Intensity can also be defined relative to fitness, with the intensity expressed in terms of a percent of a person’s (1) maximal heart rate, (2) heart rate reserve, or (3) aerobic capacity reserve. The Advisory Committee regarded relative moderate intensity as 40 to 59 percent of aerobic capacity reserve (where 0 percent of reserve is resting and 100 percent of reserve is maximal effort). Relatively vigorous-intensity activity is 60 to 84 percent of reserve.

To better communicate the concept of relative intensity (or relative level of effort), the Guidelines adopted a simpler definition:

Relatively moderate-intensity activity is a level of effort of 5 or 6 on a scale of 0 to 10, where 0 is the level of effort of sitting, and 10 is maximal effort.
Relatively vigorous-intensity activity is a 7 or 8 on this scale. This simplification was endorsed by the American College of Sports Medicine and the American Heart Association in their recent guidelines for older adults. This approach does create a minor difference from the Advisory Committee Report definitions, however. A 5 or 6 on a 0 to 10 scale is essentially 45 percent to 64 percent of aerobic capacity reserve for moderate intensity. Similarly, a 7 or 8 on a 0 to 10 scale means 65 percent to 84 percent of reserve is the range for relatively vigorous-intensity activity.

*********END EXCERPT *********************

This is only 20% of the entire entry. The remaining content is also very interesting, although a bit dry

Hope this helps.

"Although a bit dry"

That's hilarious.

Thank you so much for this excerpt. This gives me something to go on. From this definition it might seem that my exercise level is moderate. However, I would like it if someone else or more than one could concede that they agree or if they disagree to explain because either way I really need to know please! Thank you very much!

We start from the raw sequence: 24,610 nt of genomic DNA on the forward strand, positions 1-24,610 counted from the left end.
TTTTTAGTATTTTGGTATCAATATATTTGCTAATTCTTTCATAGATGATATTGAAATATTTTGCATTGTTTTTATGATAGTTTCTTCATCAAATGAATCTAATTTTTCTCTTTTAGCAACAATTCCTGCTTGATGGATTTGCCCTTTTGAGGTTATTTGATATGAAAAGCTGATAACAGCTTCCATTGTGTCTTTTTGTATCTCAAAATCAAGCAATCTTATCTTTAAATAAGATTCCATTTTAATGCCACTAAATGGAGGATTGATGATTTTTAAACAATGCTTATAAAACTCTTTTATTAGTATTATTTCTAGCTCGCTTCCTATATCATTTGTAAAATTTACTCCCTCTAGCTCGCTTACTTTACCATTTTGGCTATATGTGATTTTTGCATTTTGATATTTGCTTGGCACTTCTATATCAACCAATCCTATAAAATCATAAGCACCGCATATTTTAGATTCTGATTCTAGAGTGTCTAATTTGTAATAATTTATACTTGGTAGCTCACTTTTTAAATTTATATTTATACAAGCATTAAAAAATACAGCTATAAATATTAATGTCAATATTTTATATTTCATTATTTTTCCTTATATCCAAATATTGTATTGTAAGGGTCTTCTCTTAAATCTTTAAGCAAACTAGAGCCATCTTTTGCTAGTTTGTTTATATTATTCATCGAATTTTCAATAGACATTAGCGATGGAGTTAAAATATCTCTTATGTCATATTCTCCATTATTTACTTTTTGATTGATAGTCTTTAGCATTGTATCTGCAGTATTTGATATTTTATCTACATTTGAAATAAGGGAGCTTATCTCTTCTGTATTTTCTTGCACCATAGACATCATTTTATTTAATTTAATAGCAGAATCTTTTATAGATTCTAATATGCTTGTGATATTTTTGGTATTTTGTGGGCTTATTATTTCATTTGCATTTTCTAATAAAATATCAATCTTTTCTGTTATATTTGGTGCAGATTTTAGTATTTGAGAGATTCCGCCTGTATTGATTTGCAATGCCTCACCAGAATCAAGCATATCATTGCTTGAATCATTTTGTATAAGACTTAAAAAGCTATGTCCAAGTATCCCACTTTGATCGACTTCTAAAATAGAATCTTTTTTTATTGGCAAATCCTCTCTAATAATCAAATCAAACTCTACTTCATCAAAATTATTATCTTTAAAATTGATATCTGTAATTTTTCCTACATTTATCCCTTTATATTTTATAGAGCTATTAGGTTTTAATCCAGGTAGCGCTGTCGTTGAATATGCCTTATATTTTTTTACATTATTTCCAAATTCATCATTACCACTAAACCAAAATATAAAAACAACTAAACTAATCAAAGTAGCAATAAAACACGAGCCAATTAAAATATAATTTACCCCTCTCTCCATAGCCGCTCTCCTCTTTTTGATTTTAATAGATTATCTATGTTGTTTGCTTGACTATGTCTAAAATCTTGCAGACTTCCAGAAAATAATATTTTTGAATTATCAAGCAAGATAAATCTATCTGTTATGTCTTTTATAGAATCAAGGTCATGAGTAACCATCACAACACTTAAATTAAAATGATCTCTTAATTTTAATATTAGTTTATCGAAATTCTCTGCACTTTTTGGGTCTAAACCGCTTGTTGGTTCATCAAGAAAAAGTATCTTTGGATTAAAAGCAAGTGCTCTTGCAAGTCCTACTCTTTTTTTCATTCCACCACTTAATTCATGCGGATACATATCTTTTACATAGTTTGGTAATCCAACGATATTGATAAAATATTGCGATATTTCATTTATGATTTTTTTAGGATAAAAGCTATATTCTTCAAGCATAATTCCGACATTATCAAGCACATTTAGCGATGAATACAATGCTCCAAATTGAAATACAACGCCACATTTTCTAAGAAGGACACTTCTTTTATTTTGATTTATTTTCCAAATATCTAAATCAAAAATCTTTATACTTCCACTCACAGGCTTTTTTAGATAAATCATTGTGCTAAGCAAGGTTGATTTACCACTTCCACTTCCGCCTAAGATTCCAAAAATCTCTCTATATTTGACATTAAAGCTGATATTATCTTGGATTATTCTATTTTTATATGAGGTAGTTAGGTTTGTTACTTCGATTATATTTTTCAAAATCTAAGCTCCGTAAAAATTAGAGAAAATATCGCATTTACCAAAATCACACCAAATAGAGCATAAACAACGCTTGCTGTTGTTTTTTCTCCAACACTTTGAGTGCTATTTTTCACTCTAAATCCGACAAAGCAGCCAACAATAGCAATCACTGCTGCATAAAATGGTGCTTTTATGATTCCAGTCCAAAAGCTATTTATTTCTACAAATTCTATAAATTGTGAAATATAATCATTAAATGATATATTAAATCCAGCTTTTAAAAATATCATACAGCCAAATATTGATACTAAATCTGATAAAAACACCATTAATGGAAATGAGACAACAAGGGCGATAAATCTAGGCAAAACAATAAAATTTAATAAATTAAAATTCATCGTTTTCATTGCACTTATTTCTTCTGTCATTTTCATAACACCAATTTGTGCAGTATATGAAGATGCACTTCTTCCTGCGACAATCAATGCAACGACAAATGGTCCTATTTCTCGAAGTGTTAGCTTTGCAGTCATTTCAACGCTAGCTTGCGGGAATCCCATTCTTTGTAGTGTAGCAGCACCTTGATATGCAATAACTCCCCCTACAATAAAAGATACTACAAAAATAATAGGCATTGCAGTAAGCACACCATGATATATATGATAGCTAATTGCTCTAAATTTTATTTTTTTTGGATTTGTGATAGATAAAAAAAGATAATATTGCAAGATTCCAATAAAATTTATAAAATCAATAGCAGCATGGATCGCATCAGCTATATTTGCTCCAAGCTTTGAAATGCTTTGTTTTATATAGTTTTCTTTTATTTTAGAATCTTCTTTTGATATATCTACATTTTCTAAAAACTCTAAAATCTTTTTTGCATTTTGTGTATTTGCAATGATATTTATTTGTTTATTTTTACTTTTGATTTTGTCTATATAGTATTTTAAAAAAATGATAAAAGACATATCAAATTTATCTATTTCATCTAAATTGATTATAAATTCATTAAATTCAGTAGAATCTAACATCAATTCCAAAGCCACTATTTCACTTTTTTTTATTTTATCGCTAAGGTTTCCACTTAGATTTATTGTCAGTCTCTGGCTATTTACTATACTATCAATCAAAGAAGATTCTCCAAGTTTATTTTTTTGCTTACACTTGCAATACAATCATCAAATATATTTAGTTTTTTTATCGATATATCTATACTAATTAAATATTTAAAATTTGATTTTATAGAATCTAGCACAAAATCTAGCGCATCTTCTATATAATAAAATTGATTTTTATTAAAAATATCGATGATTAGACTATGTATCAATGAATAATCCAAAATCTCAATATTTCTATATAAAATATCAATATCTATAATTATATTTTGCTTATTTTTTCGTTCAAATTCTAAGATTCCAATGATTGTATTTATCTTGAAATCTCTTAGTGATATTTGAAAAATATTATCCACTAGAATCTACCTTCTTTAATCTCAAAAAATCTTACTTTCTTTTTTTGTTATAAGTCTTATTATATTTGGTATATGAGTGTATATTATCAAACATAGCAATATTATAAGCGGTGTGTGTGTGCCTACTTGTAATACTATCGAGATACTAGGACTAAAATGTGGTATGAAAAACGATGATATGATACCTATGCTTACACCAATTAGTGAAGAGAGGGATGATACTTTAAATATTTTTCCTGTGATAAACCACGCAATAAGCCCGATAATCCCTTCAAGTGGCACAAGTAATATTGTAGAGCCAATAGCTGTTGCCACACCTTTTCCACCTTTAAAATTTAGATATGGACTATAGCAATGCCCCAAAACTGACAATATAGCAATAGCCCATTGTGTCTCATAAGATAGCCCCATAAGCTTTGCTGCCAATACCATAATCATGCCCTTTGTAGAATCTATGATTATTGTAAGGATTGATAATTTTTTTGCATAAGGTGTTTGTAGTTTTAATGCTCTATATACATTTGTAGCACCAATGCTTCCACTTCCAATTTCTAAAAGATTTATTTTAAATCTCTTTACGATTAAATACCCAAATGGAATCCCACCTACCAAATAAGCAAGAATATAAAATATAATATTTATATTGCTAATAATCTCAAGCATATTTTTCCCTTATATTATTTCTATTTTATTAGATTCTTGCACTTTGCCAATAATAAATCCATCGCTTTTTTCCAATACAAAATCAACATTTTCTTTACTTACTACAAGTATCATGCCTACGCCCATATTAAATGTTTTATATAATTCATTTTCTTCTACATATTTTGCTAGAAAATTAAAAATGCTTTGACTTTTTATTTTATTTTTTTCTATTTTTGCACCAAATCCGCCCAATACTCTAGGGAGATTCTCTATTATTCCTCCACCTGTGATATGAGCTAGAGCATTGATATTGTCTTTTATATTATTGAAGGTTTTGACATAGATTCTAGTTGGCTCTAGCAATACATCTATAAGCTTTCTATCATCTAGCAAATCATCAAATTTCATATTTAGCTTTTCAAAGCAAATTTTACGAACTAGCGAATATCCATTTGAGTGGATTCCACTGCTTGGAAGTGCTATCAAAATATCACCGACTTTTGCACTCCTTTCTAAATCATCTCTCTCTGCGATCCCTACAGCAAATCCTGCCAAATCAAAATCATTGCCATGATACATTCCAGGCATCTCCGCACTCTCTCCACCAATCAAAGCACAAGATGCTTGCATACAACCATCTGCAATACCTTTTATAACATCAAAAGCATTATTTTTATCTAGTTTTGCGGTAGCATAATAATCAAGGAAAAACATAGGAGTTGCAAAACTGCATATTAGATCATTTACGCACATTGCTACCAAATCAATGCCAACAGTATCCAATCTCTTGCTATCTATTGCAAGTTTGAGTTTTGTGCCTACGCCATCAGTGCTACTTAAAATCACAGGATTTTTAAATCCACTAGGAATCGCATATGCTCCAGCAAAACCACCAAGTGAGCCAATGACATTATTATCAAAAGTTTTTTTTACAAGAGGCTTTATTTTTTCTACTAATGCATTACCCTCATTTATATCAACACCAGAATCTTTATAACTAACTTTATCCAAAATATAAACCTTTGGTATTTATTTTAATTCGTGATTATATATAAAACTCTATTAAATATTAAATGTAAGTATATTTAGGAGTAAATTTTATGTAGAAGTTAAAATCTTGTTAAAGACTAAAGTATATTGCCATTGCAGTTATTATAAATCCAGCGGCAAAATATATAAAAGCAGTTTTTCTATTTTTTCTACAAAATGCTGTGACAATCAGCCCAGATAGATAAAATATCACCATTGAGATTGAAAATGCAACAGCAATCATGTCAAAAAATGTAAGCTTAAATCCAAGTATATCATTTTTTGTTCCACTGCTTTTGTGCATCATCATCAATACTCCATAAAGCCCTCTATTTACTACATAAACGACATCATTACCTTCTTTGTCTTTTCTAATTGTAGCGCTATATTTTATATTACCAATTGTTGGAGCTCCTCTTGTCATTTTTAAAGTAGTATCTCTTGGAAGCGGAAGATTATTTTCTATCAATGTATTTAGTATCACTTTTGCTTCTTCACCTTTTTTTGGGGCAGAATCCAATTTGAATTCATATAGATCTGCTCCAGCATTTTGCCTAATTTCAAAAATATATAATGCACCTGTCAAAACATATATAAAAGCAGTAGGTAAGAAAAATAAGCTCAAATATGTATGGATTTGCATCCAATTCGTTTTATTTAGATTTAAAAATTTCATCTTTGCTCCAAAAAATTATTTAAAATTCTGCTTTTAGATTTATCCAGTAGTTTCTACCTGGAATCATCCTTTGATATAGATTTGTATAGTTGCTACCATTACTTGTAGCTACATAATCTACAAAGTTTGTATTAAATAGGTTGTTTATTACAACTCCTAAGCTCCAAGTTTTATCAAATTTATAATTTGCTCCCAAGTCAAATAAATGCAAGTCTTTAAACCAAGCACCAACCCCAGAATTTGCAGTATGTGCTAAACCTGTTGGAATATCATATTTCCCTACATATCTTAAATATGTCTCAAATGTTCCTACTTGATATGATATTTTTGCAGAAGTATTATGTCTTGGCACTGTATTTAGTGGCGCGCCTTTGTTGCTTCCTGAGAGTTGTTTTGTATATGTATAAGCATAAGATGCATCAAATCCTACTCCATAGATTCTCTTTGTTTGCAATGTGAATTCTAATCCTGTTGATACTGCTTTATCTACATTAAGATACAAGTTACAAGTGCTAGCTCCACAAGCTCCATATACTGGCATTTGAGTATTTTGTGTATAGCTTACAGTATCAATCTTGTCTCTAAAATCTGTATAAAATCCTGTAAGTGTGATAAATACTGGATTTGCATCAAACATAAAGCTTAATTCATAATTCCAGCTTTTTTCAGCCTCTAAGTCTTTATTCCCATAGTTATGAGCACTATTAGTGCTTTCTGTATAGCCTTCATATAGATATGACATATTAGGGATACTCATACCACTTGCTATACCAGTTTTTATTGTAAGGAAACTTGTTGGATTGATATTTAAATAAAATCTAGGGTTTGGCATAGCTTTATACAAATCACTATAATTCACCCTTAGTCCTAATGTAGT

My exercise is daily I sit for most of the day. When I get up I get up and sit down get up and sit down repeatedly whenever I have to do something because I can not stand for very long at all. However, I can walk much longer than I can stand. Therefore I walk 15 minutes, wait an hour or two and walk another 15 minutes. Some days I wait another hour or two and walk another 15 minutes. Some days I do 15 minutes of yoga. I have pilates that I do for 4 minutes about twice a week. I know I need to add calisthenics. But I rarely do and when I do it is between 3 to 6 minutes of it. I have gone up from exercising 15 to 30 minutes 6 days a week to exercising 30 to 50 minutes exercise 6 days a week. It is not difficult exercise. But it is not easy either. I had my setting on sedentary. But when I went up in exercise it seemed to be a problem with hunger. So I went up to light activity. I am still having a problem with hunger.

What do you think?

"My exercise is daily I sit for most of the day."

That doesn't make sense.

Walking 15 minutes every 1 or 2 hours, doing ten minutes of yoga, etc - that sounds closer to sedentary than light activity.

I would not count it as cardio "exercise" unless your heart rate is significantly elevated and you are sweating more than a glow.

So I would enter yourself as sedentary and then as light, average the calorie recommendations for the two, and start there.

If you don't lose weight after a few weeks, eat less or move more.

As for feeling "hungry" - we should all listen to our bodies, but the mind can get in the way. Meaning, "hunger" is sometimes just psychological. If you feel hungry despite eating your planned calories, have some food available that you can eat as much as you want of, but limit it to very low calorie and very bland stuff - raw carrots, raw iceberg lettuce (no dressing), plain rice cakes (no spread), egg whites (no salt, no mayo), etc. if you are genuinely hungry, you'll eat it. If you won't eat it . . . you are not genuinely hungry.
7 Replies